In this case, it confirmed what I was thinking, which is that this is NOT biographical, any more that John Henry (which is based on an actual character) is biographical/nonfiction. Cornelius worked in the French Quarter, a place steeped in legendary stories of its own. This book clearly incorporates things that are exaggerated, uses the language and patterns of tall tales, and absolutely captures the larger-than-life quality of a legendary hero in text and image. It represents that amazing ability to appeal to older readers and adults yet the youngest adore its rhythmic, lyrical text, enhanced with repetitions and refrains. It offers delights for the ears and eyes, expanding the action and language with its exaggerated, kid-friendly folk-art illustration style.

This book bounces and  sings, capturing a city and culture as if they are characters. Scenes shift throughout, from the earliest pages where the grittiness is transformed to sparkling and appealing by the spirit (and hard work) of Cornelius. While the pastel and filagreed structures fill the background, mid-ground citizens reflect the vibrant impact of Cornelius and his energetic joy.
Katrina not only flattens the city, it nearly destroys the spirit of those residents. Eventually, the overwhelming destruction of nature's force is countered by even stronger determination, binding and building a community, inspired by the spirit of Cornelius.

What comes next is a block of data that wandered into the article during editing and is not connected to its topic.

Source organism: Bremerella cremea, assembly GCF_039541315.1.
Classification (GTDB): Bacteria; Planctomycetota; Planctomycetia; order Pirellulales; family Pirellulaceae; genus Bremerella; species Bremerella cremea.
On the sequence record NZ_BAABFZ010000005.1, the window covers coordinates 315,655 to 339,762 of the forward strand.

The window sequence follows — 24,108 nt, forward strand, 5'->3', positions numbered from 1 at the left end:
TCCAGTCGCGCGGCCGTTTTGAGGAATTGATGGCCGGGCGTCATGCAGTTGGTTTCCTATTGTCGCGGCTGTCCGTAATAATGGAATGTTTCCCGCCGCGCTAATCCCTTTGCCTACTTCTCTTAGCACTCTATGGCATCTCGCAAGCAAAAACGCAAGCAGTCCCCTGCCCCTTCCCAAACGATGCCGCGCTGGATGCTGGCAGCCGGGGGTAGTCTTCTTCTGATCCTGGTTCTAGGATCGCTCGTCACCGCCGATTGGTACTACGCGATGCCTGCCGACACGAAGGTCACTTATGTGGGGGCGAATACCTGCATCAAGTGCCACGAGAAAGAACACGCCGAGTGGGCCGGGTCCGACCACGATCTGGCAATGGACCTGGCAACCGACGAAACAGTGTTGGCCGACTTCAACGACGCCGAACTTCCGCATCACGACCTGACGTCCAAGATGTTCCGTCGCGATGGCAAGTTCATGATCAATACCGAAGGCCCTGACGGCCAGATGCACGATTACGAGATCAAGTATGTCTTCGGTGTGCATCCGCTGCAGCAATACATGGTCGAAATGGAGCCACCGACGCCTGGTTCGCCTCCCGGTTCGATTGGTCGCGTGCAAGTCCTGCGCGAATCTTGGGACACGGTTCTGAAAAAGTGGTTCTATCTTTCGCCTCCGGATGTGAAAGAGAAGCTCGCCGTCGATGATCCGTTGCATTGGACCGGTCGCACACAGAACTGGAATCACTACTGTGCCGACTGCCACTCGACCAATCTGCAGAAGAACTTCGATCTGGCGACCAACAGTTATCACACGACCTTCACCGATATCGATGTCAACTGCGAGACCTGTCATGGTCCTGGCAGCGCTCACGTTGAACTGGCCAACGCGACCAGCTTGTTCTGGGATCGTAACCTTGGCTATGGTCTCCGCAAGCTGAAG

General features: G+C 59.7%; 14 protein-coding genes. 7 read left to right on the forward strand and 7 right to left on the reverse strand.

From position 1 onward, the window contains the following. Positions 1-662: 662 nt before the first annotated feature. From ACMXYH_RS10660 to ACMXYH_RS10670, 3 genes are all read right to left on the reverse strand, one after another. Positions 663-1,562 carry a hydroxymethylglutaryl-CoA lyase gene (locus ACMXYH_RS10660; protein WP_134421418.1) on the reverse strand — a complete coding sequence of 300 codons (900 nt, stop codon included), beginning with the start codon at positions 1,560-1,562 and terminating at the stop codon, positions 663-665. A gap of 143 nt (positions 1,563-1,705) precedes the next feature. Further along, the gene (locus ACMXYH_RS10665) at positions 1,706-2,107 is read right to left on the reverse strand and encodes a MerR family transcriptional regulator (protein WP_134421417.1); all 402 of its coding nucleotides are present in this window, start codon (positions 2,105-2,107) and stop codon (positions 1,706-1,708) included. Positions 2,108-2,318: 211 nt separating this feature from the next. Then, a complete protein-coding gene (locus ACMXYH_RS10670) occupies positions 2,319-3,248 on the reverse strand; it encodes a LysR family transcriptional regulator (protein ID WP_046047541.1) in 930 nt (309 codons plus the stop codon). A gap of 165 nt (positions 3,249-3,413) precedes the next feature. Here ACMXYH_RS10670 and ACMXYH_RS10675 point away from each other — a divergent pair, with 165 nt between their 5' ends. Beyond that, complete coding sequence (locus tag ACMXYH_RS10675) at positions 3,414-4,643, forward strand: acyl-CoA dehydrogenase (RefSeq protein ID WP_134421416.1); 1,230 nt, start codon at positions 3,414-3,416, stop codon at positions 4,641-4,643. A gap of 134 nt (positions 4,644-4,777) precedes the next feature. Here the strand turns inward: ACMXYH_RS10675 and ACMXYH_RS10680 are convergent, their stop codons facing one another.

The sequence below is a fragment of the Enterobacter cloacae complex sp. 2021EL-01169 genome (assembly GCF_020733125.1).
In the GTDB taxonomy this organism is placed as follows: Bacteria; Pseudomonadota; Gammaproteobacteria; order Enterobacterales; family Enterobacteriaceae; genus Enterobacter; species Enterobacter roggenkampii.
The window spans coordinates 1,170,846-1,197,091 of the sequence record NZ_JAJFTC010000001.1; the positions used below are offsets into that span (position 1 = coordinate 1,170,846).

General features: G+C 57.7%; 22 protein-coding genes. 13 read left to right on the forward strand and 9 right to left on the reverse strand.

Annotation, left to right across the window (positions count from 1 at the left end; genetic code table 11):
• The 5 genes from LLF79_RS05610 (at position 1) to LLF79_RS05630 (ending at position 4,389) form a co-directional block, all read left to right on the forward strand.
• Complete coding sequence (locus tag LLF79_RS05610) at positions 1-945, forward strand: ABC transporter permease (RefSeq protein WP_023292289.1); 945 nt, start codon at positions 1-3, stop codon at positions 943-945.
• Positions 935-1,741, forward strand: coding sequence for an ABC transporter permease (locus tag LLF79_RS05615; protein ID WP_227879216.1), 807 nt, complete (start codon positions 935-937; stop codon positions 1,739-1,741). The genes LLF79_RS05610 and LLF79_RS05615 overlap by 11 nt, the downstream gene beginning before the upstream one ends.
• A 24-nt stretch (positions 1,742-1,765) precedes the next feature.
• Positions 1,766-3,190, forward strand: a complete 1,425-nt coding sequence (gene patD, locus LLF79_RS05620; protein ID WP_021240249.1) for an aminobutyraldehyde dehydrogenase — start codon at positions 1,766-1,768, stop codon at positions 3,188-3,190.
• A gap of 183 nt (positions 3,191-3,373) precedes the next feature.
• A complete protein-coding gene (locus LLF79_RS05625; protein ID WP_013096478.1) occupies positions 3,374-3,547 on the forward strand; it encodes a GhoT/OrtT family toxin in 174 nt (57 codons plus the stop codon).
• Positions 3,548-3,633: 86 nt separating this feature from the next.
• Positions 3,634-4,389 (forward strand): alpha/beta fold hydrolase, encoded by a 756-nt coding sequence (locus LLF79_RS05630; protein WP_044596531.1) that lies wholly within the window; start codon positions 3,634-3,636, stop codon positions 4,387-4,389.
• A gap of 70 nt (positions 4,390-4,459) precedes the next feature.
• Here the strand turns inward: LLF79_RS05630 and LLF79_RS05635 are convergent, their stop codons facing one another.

Beyond all that, it offers connections to curriculum- geography, careers, infrastructures, the role of government, weather, community action, goal-setting, character development, and more. Young writers can experiment with turning their own local or pop heroes into mythical status using the simple advice offered in Bildner's notes at the back. 
This book incorporates excellent design features, too, with iconography of New Orleans on the end papers, shifting perspectives and proportions throughout, and an introductory quotation by Dr. Martin Luther King, Junior. Before the first word about Cornelius there is a full page spread sharing a quotation by MLK, Jr. about the dignity of work. It's as if he had lived to know Cornelius.  His quote comes from his dealings with the sanitation workers strike, an active stance that resulted in his assassination. 

"All the hosts of heaven and earth will pause to say, 
Here lived a great street sweeper who swept his job well."

As did Cornelius.

Harcourt Brace & Co.
August, 2015
A graphic nonfiction portrayal of the actual events surrounding Hurricane Katrina in the New Orleans area was written and illustrated by DON BROWN: DROWNED CITY: Hurricane Katrina and New Orleans. It is undeniably non-fiction and is the well-deserved winner of the NCTE Orbis Pictus award in that category. 

Pair this with Marvelous Cornelius: Hurricane Katrina and the Spirit of New Orleans to make history come alive, to bring that time and place "up close and personal" in a very real sense.